Police were out in force across France on Saturday as protesters held a sometimes restless fourth round of protests against government pension reforms.
More than 960,000 people marched in Paris, Nice, Marseille, Toulouse, Nantes and other cities, according to the interior ministry. Protesters hoped to keep up the pressure on the government to back down and further action is scheduled for February 16.
In the French capital, authorities counted some 93,000 participants, the highest number of demonstrators in Paris against pension changes since the protests began last month.
93,000 marched in Paris
The weekend demonstrations attracted young people and others opposed to pension proposals who were unable to attend the previous three days of action, all held on weekdays.
This time, however, strikes by railway workers did not accompany the demonstrations, allowing trains and the Paris metro to run on Saturday. However, an unexpected strike by air traffic controllers meant that up to half of flights to and from Paris’ second largest airport, Orly, were canceled on Saturday afternoon.
In Paris, some workers and students who wanted to voice the opposition joined the protests for the first time, due to heavy workloads on weekdays.
“We often hear that we should be too young to care, but as inflation rises and electricity prices rise, this reform will impact our families,” said Elisa Haddad, 18. “It’s my first demonstration because I couldn’t participate with the university. It is important that the voice of parents and (French) students is heard.”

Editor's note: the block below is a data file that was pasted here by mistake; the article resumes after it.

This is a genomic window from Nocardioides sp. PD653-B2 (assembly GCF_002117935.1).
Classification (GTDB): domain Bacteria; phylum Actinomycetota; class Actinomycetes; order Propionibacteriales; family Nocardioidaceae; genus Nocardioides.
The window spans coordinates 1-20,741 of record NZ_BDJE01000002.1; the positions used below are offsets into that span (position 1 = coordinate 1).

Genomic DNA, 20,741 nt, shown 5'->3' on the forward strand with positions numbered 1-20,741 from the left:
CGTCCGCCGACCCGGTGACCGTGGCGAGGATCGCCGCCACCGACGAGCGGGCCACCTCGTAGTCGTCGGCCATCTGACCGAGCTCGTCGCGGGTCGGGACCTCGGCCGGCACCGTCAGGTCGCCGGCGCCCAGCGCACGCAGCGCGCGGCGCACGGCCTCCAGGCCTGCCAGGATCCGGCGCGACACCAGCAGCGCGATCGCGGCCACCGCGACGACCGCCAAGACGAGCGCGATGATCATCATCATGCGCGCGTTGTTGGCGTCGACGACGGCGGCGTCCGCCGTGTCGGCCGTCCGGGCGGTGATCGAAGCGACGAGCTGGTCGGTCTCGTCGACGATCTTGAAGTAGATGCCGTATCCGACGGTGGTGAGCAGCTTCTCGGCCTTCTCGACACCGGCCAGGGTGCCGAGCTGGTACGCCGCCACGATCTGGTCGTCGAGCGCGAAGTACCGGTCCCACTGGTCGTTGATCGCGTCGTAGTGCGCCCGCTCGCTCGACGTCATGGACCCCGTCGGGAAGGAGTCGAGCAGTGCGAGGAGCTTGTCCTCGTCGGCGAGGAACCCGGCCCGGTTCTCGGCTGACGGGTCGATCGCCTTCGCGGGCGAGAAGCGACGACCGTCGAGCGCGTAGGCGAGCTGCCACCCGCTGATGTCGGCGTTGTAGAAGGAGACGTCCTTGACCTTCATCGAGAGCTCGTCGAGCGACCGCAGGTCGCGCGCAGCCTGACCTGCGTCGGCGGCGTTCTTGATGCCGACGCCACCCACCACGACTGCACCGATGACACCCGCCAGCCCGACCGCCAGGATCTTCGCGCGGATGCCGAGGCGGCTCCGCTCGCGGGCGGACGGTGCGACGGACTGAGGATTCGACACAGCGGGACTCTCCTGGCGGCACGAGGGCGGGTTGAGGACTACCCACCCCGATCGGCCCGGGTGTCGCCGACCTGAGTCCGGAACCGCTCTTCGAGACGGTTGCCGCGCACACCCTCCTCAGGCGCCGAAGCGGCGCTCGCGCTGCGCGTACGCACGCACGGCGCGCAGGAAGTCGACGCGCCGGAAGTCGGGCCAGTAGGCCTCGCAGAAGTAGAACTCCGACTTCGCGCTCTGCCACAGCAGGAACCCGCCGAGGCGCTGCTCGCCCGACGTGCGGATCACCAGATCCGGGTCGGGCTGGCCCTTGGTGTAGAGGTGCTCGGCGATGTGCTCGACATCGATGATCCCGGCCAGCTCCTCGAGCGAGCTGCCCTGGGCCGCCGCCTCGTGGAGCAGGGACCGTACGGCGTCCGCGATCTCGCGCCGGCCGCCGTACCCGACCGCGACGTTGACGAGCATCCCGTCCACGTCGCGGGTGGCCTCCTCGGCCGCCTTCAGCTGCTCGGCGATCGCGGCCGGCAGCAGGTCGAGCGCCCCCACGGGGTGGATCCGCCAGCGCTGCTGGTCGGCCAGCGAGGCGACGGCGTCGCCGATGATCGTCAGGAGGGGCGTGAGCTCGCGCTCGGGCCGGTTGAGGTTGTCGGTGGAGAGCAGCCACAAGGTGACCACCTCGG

French lawmakers began a turbulent debate earlier this week over the pensions bill to raise the retirement age.
Saturday’s protests were marked by flashes of unrest. A car and several rubbish bins were set on fire in a central Paris avenue as police charged into the crowd and dispersed protesters with tear gas. Paris police said officers arrested eight people for offenses ranging from possession of a firearm to vandalism.
Test for Macron
Some protesters walked as families across the French capital’s Place de la Republique and carried emotional banners. “I don’t want my parents to die on the job,” reads one, given by a teenager.
The protests are a crucial test for both Macron and his opponents. The government has insisted on his determination to push through Macron’s electoral pledge to reform France’s generous pension system. Of the 38 member countries of the Organization for Economic Co-operation and Development, France is among the countries that spend the most years in retirement.